ECT without consent or a second opinion

Section 58A of the Mental Health Act 2007 provides for the use of electroconvulsive therapy (ECT) on non-consenting incapable patients with the approval of a second opinion appointed doctor (SOAD), who is a psychiatrist from the Care Quality Commission’s panel. However there are circumstances in which patients can be given ECT without either their consent or a second opinion. If an informal patient is incapable of consenting to treatment but is not objecting to it, they may be treated under common law. No statistics are collected on how many people are treated with ECT in this way, but the number is thought to be very small and some psychiatrists don’t seem to be aware of this option. The other way in which someone can be given ECT without consent or a second opinion is under section 62 of the Mental Health Act, which allows a psychiatrist to give someone ECT before obtaining a SOAD’s permission if they think that the person needs ECT urgently.

According to the report of the Care Quality Commission (CQC) on the administration of the Mental Health Act 2009/10, a record proportion of patients had already been given ECT under section 62 prior to a SOAD visit. This the CQC found “a matter of concern”.

The numbers of people treated under section 62 prior to a SOAD visit in recent years are as follows:

 2004/05   432    33% of all SOAD visits

2005/06    499    18%

2006/07    415    21%

2007/08    357    23%

2008/09    296    26%

2009/10    445    24%

There may also, as the last biennial report of the Mental Health Act Commission pointed out, be some people who are given ECT under section 62 without a subsequent SOAD visit and who won’t therefore be included in the statistics.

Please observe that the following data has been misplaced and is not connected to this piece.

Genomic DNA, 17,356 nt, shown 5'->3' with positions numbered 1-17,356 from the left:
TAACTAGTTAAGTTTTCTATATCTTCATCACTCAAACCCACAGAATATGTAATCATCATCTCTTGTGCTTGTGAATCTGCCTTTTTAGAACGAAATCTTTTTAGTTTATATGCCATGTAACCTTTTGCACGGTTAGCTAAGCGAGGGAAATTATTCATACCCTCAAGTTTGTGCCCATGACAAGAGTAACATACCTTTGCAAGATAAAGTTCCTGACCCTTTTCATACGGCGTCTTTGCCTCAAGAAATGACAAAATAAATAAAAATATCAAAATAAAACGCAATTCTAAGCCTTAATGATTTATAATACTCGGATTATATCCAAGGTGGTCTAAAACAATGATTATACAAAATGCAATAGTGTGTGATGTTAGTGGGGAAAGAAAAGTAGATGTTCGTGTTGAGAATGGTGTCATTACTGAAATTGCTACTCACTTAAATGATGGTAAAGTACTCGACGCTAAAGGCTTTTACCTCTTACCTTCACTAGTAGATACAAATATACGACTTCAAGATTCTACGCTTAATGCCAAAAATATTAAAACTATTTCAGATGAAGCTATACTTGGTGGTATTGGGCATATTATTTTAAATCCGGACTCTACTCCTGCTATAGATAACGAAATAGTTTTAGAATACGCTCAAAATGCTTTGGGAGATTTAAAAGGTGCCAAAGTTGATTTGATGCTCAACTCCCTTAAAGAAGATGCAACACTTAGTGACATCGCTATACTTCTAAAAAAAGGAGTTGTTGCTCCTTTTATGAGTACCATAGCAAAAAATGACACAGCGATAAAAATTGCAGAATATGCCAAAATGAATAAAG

The CQC admits that the increase may be partly due to delays in providing a SOAD. On average it took 6 days to arrange a visit. The problem has arisen because of the number of requests not for ECT visits, which have declined slightly, but for visits to approve medication (which are necessary after a patient has been detained for 3 months), and for visits for community treatment orders, which are much being used at a much greater rate than the government predicted. Altogether in 2009/10 there were over 15,000 requests for SOAD visits and only about 100 SOADs to do them. Fifteen years ago there were about 150 SOADs and only about 5,400 requests for visits. SOAD appointments are not for a full-time or even a part-time position; SOADs carry out visits for the CQC for a fee in addition to their regular work.

If the CQC could halve the time it took to arrange a SOAD visit, there would be little excuse for psychiatrists to use section 62. Patients who are thought to need ECT urgently are generally treated at the regular twice-weekly ECT clinics. If treatment is expected to wait 3-4 days for the next clinic, then it should be able to wait a similar length of time for a SOAD visit.

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This entry was posted in ECT in the UK, ECT without consent. Bookmark the permalink.

One Response to ECT without consent or a second opinion

  1. Cheryl Prax says:

    Keep up the good work. I have subscribed to your emails but I have also subscribed to Google Alerts on ECT (which is how I found you in the first place). Most of the Google Alerts ECT postings are positive from the industry or from individuals quoting the industry or from the odd celebrity who swears it has done them good (still having monthly maintenance ECT!). There are some negatives but not enough. For various reasons ECT patients are reluctant to come forward and who can blame them. So your posts are vitally important. I use your posts to follow up on your sources. Hopefully I will be able to put this to good use in the future. We should all work towards banning ECT. People who cannot defend themselves are being abused with permanent brain damage.
    Cheryl

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